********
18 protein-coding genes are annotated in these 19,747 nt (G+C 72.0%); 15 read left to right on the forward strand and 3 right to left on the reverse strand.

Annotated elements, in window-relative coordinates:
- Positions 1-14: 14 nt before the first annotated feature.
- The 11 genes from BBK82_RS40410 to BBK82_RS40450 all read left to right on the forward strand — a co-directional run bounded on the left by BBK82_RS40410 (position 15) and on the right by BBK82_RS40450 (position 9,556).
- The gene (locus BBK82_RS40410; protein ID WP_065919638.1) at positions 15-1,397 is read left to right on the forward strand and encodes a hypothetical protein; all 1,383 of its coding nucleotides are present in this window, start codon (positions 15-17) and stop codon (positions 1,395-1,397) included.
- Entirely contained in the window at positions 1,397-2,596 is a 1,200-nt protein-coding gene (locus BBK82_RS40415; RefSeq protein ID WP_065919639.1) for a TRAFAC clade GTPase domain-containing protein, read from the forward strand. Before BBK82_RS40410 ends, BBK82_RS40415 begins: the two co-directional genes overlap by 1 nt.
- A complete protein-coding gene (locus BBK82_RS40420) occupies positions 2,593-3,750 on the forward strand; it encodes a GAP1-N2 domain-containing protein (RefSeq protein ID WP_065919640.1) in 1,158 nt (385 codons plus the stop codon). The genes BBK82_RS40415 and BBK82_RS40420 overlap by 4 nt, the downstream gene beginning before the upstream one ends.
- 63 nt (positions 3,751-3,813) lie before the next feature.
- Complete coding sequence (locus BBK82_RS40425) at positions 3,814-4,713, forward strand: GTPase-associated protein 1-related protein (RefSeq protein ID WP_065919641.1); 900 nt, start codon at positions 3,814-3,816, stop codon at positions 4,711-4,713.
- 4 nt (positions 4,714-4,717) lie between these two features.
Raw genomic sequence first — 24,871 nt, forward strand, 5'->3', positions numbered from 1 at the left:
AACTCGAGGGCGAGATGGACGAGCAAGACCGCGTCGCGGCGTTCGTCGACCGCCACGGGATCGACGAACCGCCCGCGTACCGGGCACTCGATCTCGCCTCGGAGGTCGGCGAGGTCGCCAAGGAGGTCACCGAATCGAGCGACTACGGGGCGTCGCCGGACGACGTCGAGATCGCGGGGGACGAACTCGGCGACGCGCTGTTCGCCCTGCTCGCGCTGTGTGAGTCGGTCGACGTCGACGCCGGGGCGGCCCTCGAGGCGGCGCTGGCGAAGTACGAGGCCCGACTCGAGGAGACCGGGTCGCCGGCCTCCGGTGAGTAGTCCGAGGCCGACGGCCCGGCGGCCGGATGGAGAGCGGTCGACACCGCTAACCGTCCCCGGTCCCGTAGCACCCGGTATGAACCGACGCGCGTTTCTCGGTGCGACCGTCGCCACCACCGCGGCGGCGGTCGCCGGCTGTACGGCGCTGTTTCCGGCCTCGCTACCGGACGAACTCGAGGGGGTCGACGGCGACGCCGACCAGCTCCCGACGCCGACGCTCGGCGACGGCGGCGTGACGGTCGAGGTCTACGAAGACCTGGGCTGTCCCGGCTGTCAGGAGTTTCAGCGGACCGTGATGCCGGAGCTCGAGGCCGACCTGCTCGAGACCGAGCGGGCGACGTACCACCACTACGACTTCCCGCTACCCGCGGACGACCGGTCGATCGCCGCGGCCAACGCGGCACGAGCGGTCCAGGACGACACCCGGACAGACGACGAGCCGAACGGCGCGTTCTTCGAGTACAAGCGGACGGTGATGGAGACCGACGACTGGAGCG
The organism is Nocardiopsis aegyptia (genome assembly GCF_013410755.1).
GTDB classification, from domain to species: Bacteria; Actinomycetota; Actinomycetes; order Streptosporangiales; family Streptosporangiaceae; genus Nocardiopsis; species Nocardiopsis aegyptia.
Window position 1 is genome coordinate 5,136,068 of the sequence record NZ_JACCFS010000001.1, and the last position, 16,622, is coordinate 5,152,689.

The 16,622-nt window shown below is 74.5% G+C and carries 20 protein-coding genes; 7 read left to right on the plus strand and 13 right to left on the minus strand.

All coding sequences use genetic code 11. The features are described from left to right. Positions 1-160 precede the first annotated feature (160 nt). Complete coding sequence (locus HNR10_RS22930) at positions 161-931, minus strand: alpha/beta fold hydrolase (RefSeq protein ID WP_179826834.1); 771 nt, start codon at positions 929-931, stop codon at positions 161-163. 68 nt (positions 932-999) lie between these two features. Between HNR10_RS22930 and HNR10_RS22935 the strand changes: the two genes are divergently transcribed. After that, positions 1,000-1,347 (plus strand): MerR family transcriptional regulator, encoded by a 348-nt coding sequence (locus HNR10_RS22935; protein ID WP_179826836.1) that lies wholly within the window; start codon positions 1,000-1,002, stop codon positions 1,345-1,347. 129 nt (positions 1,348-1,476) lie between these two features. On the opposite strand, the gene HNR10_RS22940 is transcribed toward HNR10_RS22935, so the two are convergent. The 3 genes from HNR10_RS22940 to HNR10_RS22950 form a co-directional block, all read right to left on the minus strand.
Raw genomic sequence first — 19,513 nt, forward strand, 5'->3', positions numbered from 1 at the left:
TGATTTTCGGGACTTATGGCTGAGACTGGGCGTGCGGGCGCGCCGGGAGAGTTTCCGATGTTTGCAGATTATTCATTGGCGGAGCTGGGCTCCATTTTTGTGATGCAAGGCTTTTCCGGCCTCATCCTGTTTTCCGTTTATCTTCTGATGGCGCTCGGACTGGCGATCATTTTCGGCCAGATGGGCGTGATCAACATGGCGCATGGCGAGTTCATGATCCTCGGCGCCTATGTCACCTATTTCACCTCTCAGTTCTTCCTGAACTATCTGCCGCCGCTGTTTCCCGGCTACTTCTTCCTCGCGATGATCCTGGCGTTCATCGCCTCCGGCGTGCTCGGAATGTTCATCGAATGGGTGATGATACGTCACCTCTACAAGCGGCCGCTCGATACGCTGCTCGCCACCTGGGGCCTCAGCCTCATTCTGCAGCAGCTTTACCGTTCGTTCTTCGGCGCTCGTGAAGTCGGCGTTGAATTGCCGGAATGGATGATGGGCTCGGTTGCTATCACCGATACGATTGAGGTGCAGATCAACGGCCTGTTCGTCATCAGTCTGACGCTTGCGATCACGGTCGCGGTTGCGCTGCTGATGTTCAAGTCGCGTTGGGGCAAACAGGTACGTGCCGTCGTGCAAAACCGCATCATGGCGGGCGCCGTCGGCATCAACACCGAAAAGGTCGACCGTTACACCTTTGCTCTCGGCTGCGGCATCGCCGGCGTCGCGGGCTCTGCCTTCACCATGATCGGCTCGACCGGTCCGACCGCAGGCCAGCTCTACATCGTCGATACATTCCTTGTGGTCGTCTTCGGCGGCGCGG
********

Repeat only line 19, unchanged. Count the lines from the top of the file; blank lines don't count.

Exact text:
TGATTTTCGGGACTTATGGCTGAGACTGGGCGTGCGGGCGCGCCGGGAGAGTTTCCGATGTTTGCAGATTATTCATTGGCGGAGCTGGGCTCCATTTTTGTGATGCAAGGCTTTTCCGGCCTCATCCTGTTTTCCGTTTATCTTCTGATGGCGCTCGGACTGGCGATCATTTTCGGCCAGATGGGCGTGATCAACATGGCGCATGGCGAGTTCATGATCCTCGGCGCCTATGTCACCTATTTCACCTCTCAGTTCTTCCTGAACTATCTGCCGCCGCTGTTTCCCGGCTACTTCTTCCTCGCGATGATCCTGGCGTTCATCGCCTCCGGCGTGCTCGGAATGTTCATCGAATGGGTGATGATACGTCACCTCTACAAGCGGCCGCTCGATACGCTGCTCGCCACCTGGGGCCTCAGCCTCATTCTGCAGCAGCTTTACCGTTCGTTCTTCGGCGCTCGTGAAGTCGGCGTTGAATTGCCGGAATGGATGATGGGCTCGGTTGCTATCACCGATACGATTGAGGTGCAGATCAACGGCCTGTTCGTCATCAGTCTGACGCTTGCGATCACGGTCGCGGTTGCGCTGCTGATGTTCAAGTCGCGTTGGGGCAAACAGGTACGTGCCGTCGTGCAAAACCGCATCATGGCGGGCGCCGTCGGCATCAACACCGAAAAGGTCGACCGTTACACCTTTGCTCTCGGCTGCGGCATCGCCGGCGTCGCGGGCTCTGCCTTCACCATGATCGGCTCGACCGGTCCGACCGCAGGCCAGCTCTACATCGTCGATACATTCCTTGTGGTCGTCTTCGGCGGCGCGG